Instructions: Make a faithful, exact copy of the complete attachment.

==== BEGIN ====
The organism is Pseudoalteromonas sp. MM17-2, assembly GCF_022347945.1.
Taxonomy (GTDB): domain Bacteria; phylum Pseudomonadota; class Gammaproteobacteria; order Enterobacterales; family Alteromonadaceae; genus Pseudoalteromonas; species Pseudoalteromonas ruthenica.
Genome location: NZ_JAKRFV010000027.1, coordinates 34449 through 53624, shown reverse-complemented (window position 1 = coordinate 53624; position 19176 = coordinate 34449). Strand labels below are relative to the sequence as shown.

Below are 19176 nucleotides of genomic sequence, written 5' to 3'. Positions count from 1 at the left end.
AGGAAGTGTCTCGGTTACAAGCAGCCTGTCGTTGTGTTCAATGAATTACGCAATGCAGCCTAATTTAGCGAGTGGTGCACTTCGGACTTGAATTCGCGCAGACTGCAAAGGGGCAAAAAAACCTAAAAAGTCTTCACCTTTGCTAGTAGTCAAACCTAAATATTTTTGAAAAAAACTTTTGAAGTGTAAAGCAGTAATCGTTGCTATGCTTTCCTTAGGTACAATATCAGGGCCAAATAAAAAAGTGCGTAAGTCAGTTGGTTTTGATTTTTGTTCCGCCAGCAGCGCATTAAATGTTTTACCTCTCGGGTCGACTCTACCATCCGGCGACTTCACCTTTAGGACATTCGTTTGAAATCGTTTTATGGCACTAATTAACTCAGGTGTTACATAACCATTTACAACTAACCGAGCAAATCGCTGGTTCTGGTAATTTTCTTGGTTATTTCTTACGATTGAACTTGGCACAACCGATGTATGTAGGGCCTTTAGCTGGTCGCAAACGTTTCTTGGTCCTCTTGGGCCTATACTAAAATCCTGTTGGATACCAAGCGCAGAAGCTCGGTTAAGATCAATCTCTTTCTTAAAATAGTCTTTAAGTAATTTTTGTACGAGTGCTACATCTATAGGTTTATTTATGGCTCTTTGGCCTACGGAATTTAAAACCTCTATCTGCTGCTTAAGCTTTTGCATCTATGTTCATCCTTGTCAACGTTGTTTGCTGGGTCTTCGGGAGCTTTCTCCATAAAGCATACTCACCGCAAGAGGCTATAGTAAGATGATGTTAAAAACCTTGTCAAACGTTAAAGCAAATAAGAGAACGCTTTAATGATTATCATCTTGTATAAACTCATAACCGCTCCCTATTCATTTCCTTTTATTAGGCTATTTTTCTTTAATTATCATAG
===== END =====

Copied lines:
The organism is Pseudoalteromonas sp. MM17-2, assembly GCF_022347945.1.
Taxonomy (GTDB): domain Bacteria; phylum Pseudomonadota; class Gammaproteobacteria; order Enterobacterales; family Alteromonadaceae; genus Pseudoalteromonas; species Pseudoalteromonas ruthenica.
Genome location: NZ_JAKRFV010000027.1, coordinates 34449 through 53624, shown reverse-complemented (window position 1 = coordinate 53624; position 19176 = coordinate 34449). Strand labels below are relative to the sequence as shown.

Below are 19176 nucleotides of genomic sequence, written 5' to 3'. Positions count from 1 at the left end.
AGGAAGTGTCTCGGTTACAAGCAGCCTGTCGTTGTGTTCAATGAATTACGCAATGCAGCCTAATTTAGCGAGTGGTGCACTTCGGACTTGAATTCGCGCAGACTGCAAAGGGGCAAAAAAACCTAAAAAGTCTTCACCTTTGCTAGTAGTCAAACCTAAATATTTTTGAAAAAAACTTTTGAAGTGTAAAGCAGTAATCGTTGCTATGCTTTCCTTAGGTACAATATCAGGGCCAAATAAAAAAGTGCGTAAGTCAGTTGGTTTTGATTTTTGTTCCGCCAGCAGCGCATTAAATGTTTTACCTCTCGGGTCGACTCTACCATCCGGCGACTTCACCTTTAGGACATTCGTTTGAAATCGTTTTATGGCACTAATTAACTCAGGTGTTACATAACCATTTACAACTAACCGAGCAAATCGCTGGTTCTGGTAATTTTCTTGGTTATTTCTTACGATTGAACTTGGCACAACCGATGTATGTAGGGCCTTTAGCTGGTCGCAAACGTTTCTTGGTCCTCTTGGGCCTATACTAAAATCCTGTTGGATACCAAGCGCAGAAGCTCGGTTAAGATCAATCTCTTTCTTAAAATAGTCTTTAAGTAATTTTTGTACGAGTGCTACATCTATAGGTTTATTTATGGCTCTTTGGCCTACGGAATTTAAAACCTCTATCTGCTGCTTAAGCTTTTGCATCTATGTTCATCCTTGTCAACGTTGTTTGCTGGGTCTTCGGGAGCTTTCTCCATAAAGCATACTCACCGCAAGAGGCTATAGTAAGATGATGTTAAAAACCTTGTCAAACGTTAAAGCAAATAAGAGAACGCTTTAATGATTATCATCTTGTATAAACTCATAACCGCTCCCTATTCATTTCCTTTTATTAGGCTATTTTTCTTTAATTATCATAG